Likewise, a performing arts center might conduct activities in local schools, offer afterschool programs or put their energy into local projects that enhance the community’s support of the arts and creative life. Such activities serve to increase their visibility and sell tickets, but they also serve a public good.

In the same way, universities can serve their own interests and those of their communities by engaging with the people who make them up. Universities should reinvent themselves as resources to address community problems where education is at least part of the solution. We have the expertise, in many cases, to think about practical aspects of the topics we often discuss in the classroom. Workforce and economic development are all about education—but not just offering courses or a new major: There are logistical and strategic questions that universities can help to address. How do we reach people who need education when they are dealing with childcare issues or food insecurity? Those are our problems too if they pose obstacles to accessing the learning needed to succeed. Questions of equity and past wrongs also demand our involvement, as they get to the heart of our mission. 

Universities need to pull up a seat at the table where these questions are being discussed—or more importantly, where they are not being discussed and need to be brought up. We should do more to forge relationships with employers, government and others in the community. These relationships should build on our institutions’ unique identities as educators, scholars, agents of change and empowerment. However, we see ourselves best serving our community while staying true to who we are. All institutions are not the same.

By doing this, we can not only help address challenges, but we can also change the perception of what we do, nudging toward an understanding that education can help solve problems, both at the macro and micro levels. We can model the behaviors and skills we advocate: teamwork and collaboration, critical and outside-the-box thinking, planning and effective communication skills.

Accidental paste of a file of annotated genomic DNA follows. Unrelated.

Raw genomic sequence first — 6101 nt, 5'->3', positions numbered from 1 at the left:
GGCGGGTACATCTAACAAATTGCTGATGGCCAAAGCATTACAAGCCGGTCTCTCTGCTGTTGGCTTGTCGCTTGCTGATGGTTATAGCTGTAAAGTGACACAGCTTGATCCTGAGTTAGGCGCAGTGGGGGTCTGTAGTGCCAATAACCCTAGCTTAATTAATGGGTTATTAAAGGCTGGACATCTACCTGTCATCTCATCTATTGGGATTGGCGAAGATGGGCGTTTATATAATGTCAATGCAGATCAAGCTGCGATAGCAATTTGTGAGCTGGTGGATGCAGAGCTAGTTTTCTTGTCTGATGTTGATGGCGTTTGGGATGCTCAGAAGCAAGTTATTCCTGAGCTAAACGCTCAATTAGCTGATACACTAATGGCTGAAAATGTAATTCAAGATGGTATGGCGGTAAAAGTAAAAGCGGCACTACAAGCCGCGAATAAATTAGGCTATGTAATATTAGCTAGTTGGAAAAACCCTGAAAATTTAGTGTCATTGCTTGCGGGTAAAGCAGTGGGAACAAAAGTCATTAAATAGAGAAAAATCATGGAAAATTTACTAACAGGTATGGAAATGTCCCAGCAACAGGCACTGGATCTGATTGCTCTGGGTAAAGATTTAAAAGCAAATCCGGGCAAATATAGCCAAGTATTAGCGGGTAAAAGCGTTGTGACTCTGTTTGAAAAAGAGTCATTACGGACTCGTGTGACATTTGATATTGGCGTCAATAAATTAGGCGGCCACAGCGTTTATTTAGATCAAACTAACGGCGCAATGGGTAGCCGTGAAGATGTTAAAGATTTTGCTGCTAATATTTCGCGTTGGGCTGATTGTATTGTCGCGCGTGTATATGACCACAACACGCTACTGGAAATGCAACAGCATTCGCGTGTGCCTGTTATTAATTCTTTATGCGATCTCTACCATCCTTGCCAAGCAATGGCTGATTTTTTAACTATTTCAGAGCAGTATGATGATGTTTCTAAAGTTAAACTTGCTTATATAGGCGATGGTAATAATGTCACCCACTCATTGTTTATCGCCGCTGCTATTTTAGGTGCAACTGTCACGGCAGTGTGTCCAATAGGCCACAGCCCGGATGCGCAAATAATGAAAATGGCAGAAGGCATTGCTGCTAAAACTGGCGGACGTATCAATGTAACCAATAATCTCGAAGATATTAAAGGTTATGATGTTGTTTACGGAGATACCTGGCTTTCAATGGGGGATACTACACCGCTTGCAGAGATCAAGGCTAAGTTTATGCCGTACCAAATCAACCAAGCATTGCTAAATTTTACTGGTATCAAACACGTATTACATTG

This has implications for the curriculum we offer as well. For too long, many institutions have been focused primarily on a supply-side approach: If our experts create a major, we assume that people will show up to take it, and our authority as experts should be sufficient as a guarantor of that major’s value. That attitude is exactly what has created the ivory tower mentality: we have become isolated from a large percentage of the people we are supposed to serve. How often do we go out into our towns and ask what people need? Certainly, there is room to pursue the abstract andcreate research projects that only speak to a select few. Universities, however, do more than just research and teach. Their marketing and admissions teams, for example, cannot remain transactional in recruiting new students. They also have to know how to listen  what kind of support people need to succeed And then we have to implement solutions, in and outside the classroom, that meet those needs. Our ongoing relationships will make our universities better partners and our futures more sustainable.